As far as your enjoyment of the sameness of Village architecture, that is a qualitative and esthetical call on your part. Yes. there are folks who do like it and folks that don't. Neither one is wrong. But it feels to me that your position is not based on esthetics, but the fear of the morbidly creative "rabble" trying to burst "The Bubble" and create a dystopia where we now live.

Paragraph 4. If there were a someone or a band of someones who policed deed restriction infringements that would cost the CDD. Maybe not much, but the very beauty of how this place is run includes not wasting money on thousands of things and salaries that add up to a lot of taxes and fees.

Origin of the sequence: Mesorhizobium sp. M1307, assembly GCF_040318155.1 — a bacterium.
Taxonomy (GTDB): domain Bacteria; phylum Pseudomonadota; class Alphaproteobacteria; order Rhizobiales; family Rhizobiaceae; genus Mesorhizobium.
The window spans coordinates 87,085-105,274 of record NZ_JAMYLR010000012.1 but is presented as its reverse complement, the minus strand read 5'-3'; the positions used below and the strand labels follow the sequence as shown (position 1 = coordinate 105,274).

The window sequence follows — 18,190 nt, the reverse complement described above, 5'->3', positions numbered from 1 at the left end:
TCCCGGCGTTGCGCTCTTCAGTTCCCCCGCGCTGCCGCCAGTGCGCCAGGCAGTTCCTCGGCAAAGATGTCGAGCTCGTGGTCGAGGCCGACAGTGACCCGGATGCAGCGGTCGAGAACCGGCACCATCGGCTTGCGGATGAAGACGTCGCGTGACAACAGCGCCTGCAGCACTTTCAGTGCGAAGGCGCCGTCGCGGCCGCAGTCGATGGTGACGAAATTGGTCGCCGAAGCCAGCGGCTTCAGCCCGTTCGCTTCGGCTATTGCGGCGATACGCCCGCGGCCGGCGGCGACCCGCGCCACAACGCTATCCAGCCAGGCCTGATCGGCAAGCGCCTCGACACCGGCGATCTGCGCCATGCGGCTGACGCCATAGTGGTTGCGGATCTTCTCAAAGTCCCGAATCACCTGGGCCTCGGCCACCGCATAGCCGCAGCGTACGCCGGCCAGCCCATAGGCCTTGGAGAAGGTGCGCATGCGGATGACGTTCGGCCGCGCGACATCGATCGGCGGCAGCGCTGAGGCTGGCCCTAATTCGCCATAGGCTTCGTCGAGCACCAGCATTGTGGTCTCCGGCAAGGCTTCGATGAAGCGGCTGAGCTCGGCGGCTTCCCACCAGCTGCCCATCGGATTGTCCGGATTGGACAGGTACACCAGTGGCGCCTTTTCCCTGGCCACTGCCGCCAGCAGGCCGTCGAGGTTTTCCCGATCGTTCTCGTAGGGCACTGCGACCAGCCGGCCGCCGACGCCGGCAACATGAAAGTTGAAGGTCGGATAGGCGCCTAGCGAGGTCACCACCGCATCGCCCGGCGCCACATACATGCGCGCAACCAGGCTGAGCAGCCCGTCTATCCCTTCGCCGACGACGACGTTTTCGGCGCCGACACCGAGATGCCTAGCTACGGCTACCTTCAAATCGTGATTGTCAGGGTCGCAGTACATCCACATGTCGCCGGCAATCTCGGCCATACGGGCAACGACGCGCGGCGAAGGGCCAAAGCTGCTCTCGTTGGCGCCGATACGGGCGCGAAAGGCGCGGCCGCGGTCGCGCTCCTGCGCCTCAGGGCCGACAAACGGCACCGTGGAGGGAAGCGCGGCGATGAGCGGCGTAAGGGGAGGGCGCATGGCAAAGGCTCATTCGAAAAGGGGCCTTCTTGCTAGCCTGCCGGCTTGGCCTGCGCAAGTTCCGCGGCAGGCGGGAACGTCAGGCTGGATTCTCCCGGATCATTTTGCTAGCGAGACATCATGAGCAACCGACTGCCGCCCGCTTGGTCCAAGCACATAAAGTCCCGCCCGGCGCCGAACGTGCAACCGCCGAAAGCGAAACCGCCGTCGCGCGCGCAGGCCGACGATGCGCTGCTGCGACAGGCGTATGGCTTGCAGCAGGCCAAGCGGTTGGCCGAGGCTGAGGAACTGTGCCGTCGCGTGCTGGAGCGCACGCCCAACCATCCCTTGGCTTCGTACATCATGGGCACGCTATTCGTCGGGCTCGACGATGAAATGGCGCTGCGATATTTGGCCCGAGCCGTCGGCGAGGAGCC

Point well taken, but the reality is that the current deed violation inspector(s) is an anonymous and volunteer committee of "one." In every deed-restricted community I have lived, the "Inspectors" were a sub-committee of the HOA board. They did the inspecting; they wrote violation notifications and they advised the board on non-compliances, and recommended legal action, if and only if numerous attempts to reason had failed. Every community member knew who was on this sub-committee. If the violator wanted to appeal their ruling he or she could do so in front of the board and, with the deed compliance committee present to support their case. Like all human developed system it had its flaws. Yes, violators would on rare occasions get physical with committee members. However, the community usually got behind the committee and, for fear of being socially ostracized, the offender would removed his car with the cinderblock tires.